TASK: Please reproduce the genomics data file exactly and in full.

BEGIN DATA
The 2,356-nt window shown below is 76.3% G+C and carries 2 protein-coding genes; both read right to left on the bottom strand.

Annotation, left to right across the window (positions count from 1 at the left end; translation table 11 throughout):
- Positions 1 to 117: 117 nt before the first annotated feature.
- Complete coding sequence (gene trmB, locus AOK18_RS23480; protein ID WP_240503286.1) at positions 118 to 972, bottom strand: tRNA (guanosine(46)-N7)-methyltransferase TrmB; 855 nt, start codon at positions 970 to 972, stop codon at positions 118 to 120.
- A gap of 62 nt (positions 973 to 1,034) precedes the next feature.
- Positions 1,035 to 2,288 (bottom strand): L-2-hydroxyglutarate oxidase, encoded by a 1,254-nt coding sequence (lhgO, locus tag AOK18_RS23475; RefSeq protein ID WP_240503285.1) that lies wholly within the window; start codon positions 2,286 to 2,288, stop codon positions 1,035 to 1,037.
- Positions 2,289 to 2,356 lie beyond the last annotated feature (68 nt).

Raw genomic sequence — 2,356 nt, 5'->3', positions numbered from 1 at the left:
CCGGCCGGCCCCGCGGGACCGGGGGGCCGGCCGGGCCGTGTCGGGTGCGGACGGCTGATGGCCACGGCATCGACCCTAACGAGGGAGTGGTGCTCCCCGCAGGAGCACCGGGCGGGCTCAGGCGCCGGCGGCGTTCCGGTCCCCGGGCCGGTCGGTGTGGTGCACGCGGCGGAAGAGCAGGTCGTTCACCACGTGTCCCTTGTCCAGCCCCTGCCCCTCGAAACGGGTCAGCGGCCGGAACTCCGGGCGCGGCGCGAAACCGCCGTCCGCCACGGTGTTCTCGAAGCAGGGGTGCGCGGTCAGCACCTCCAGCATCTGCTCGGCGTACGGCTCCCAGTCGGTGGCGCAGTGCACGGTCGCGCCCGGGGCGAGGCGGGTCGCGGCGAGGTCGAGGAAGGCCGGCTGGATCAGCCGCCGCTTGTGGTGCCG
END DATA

The 2,356-nt window shown below is 76.3% G+C and carries 2 protein-coding genes; both read right to left on the bottom strand.

Annotation, left to right across the window (positions count from 1 at the left end; translation table 11 throughout):
- Positions 1 to 117: 117 nt before the first annotated feature.
- Complete coding sequence (gene trmB, locus AOK18_RS23480; protein ID WP_240503286.1) at positions 118 to 972, bottom strand: tRNA (guanosine(46)-N7)-methyltransferase TrmB; 855 nt, start codon at positions 970 to 972, stop codon at positions 118 to 120.
- A gap of 62 nt (positions 973 to 1,034) precedes the next feature.
- Positions 1,035 to 2,288 (bottom strand): L-2-hydroxyglutarate oxidase, encoded by a 1,254-nt coding sequence (lhgO, locus tag AOK18_RS23475; RefSeq protein ID WP_240503285.1) that lies wholly within the window; start codon positions 2,286 to 2,288, stop codon positions 1,035 to 1,037.
- Positions 2,289 to 2,356 lie beyond the last annotated feature (68 nt).

Raw genomic sequence — 2,356 nt, 5'->3', positions numbered from 1 at the left:
CCGGCCGGCCCCGCGGGACCGGGGGGCCGGCCGGGCCGTGTCGGGTGCGGACGGCTGATGGCCACGGCATCGACCCTAACGAGGGAGTGGTGCTCCCCGCAGGAGCACCGGGCGGGCTCAGGCGCCGGCGGCGTTCCGGTCCCCGGGCCGGTCGGTGTGGTGCACGCGGCGGAAGAGCAGGTCGTTCACCACGTGTCCCTTGTCCAGCCCCTGCCCCTCGAAACGGGTCAGCGGCCGGAACTCCGGGCGCGGCGCGAAACCGCCGTCCGCCACGGTGTTCTCGAAGCAGGGGTGCGCGGTCAGCACCTCCAGCATCTGCTCGGCGTACGGCTCCCAGTCGGTGGCGCAGTGCACGGTCGCGCCCGGGGCGAGGCGGGTCGCGGCGAGGTCGAGGAAGGCCGGCTGGATCAGCCGCCGCTTGTGGTGCCG